It has always shocked me just how many people throw away food. Be it off-cuts, bones, fat, or even offal. I’ve even seen some chefs (!) use twenty lovely looking chickens with the heads, necks, gizzard, heart and liver nicely packed in a bag for them which is deposited on the inside of the crown. Rather than receive this gift with good grace and pleasure, I’ve seen it being swiftly and efficiently dispatched into the bin in much the same way one would empty water out of a mop bucket. It’s as if the bits that don’t constitute what one would generally call ‘chicken’ have no value. In my experience more often than not the opposite is true. The pieces often disregarded are often the most rewarding to cook. Bacon rind is a classic example of this. If you’ve gone to the trouble of sourcing the best bacon you can you may resent having to take the trouble of trimming this hardened peel from the outer edge of your rasher. Secondly, you might think that you are immediately losing some of your highly prized produce before you’ve even had a chance to taste it! Fear not as this need not become landfill. All you need to do is…now pay attention because this is the technical bit…cook it!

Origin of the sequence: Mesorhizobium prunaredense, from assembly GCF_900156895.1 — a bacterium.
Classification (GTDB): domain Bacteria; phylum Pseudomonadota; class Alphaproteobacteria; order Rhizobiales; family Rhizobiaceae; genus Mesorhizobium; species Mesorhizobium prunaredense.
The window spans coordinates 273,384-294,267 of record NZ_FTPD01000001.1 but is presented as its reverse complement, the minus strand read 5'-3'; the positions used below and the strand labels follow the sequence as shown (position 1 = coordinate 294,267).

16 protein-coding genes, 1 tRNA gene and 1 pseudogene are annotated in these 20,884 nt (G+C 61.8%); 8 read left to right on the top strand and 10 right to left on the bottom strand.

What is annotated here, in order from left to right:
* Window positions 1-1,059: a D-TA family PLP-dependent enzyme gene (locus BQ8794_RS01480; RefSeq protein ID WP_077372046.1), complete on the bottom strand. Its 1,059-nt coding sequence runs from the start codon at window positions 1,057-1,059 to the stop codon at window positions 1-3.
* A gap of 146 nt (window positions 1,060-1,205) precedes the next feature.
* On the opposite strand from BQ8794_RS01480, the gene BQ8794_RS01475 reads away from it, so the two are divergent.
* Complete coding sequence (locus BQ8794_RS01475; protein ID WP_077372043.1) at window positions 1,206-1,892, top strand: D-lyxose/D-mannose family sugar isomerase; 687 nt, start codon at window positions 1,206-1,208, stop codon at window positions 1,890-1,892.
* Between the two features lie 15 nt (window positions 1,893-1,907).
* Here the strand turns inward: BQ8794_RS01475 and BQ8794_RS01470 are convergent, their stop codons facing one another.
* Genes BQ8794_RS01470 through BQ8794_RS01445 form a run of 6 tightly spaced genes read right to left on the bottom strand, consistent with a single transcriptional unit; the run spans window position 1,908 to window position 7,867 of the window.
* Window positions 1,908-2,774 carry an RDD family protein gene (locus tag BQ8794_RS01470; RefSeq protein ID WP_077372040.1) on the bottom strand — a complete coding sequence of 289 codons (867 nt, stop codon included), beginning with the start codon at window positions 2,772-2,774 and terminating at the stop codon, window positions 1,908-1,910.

I know…genius isn’t it?! 

In fairness perhaps it’s not easy to realise that what you have on your chopping board is essentially crackling. Most of us experience crackling as a by-product of cooking a roast joint of pork, despite a great number preferring it to the meat itself, but don’t think of cooking for its own sake. In my mind there’s nothing better to add a little texture to a meal, much in the same way you might use croutons on a salad or floating on the surface of a soup. 

For best results follow the method below;

Put your skin/bacon rinds in the freezer for around 10 minutes or so until starting to stiffen up.

Turn the oven up to 220C. Add a little hot water to a deep tray and put it in the bottom of the oven. This steam will improve the overall conduction of heat (this is also a great tip if you’re roasting anything in the oven, just mind out that it’s not TOO steamy as if you go overboard you may end up with a bit of a soggy meal. It takes a little practise to get right but worth the trouble.)

Once the oven is hot enough, place the rinds/skin on wire rack on top of a tray. It’ s helpful to cover the bottom of this with some tin foil to catch any fat that might drip down.

Place this in the oven and 5 minutes later (if your using bacon rinds, whole pieces of skin might take a little longer) you’ll have some nice puffed-up ready-seasoned (the bacon has been through the curing process) little pig sticks! You can either just enjoy these as they are with abeer, or crush them up and use as a textural component on any dish you care to mention.